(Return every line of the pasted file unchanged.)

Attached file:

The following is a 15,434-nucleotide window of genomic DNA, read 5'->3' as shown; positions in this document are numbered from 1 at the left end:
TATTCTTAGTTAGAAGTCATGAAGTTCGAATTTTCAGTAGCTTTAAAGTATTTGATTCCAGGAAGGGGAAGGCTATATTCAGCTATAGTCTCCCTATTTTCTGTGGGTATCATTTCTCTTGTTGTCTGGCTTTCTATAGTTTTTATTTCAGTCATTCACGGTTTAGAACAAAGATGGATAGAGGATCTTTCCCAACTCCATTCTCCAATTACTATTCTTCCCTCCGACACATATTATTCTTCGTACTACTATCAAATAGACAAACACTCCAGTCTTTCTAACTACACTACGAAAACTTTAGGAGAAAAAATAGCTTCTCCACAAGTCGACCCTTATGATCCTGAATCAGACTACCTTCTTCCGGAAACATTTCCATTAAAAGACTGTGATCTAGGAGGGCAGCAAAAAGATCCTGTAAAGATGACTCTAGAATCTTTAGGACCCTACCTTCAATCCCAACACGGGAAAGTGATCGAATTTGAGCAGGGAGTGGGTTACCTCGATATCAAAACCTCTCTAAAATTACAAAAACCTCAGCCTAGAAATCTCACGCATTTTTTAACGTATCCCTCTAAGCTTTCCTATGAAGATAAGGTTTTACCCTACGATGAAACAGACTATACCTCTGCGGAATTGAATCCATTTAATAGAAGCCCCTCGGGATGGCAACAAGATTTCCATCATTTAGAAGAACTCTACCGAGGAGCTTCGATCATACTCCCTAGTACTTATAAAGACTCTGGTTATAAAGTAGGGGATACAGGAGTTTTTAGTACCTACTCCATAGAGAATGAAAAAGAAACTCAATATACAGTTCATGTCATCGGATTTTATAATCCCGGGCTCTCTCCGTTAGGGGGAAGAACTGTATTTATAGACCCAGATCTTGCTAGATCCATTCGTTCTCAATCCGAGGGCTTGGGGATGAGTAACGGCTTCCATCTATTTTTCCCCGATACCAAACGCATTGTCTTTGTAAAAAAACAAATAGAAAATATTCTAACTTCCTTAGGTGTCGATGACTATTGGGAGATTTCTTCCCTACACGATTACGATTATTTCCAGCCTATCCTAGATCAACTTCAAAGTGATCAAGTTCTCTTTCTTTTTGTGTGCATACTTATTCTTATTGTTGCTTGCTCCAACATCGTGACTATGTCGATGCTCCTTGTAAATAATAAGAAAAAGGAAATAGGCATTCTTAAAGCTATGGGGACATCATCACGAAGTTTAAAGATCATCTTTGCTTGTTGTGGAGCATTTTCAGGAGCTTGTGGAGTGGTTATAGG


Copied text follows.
The following is a 15,434-nucleotide window of genomic DNA, read 5'->3' as shown; positions in this document are numbered from 1 at the left end:
TATTCTTAGTTAGAAGTCATGAAGTTCGAATTTTCAGTAGCTTTAAAGTATTTGATTCCAGGAAGGGGAAGGCTATATTCAGCTATAGTCTCCCTATTTTCTGTGGGTATCATTTCTCTTGTTGTCTGGCTTTCTATAGTTTTTATTTCAGTCATTCACGGTTTAGAACAAAGATGGATAGAGGATCTTTCCCAACTCCATTCTCCAATTACTATTCTTCCCTCCGACACATATTATTCTTCGTACTACTATCAAATAGACAAACACTCCAGTCTTTCTAACTACACTACGAAAACTTTAGGAGAAAAAATAGCTTCTCCACAAGTCGACCCTTATGATCCTGAATCAGACTACCTTCTTCCGGAAACATTTCCATTAAAAGACTGTGATCTAGGAGGGCAGCAAAAAGATCCTGTAAAGATGACTCTAGAATCTTTAGGACCCTACCTTCAATCCCAACACGGGAAAGTGATCGAATTTGAGCAGGGAGTGGGTTACCTCGATATCAAAACCTCTCTAAAATTACAAAAACCTCAGCCTAGAAATCTCACGCATTTTTTAACGTATCCCTCTAAGCTTTCCTATGAAGATAAGGTTTTACCCTACGATGAAACAGACTATACCTCTGCGGAATTGAATCCATTTAATAGAAGCCCCTCGGGATGGCAACAAGATTTCCATCATTTAGAAGAACTCTACCGAGGAGCTTCGATCATACTCCCTAGTACTTATAAAGACTCTGGTTATAAAGTAGGGGATACAGGAGTTTTTAGTACCTACTCCATAGAGAATGAAAAAGAAACTCAATATACAGTTCATGTCATCGGATTTTATAATCCCGGGCTCTCTCCGTTAGGGGGAAGAACTGTATTTATAGACCCAGATCTTGCTAGATCCATTCGTTCTCAATCCGAGGGCTTGGGGATGAGTAACGGCTTCCATCTATTTTTCCCCGATACCAAACGCATTGTCTTTGTAAAAAAACAAATAGAAAATATTCTAACTTCCTTAGGTGTCGATGACTATTGGGAGATTTCTTCCCTACACGATTACGATTATTTCCAGCCTATCCTAGATCAACTTCAAAGTGATCAAGTTCTCTTTCTTTTTGTGTGCATACTTATTCTTATTGTTGCTTGCTCCAACATCGTGACTATGTCGATGCTCCTTGTAAATAATAAGAAAAAGGAAATAGGCATTCTTAAAGCTATGGGGACATCATCACGAAGTTTAAAGATCATCTTTGCTTGTTGTGGAGCATTTTCAGGAGCTTGTGGAGTGGTTATAGG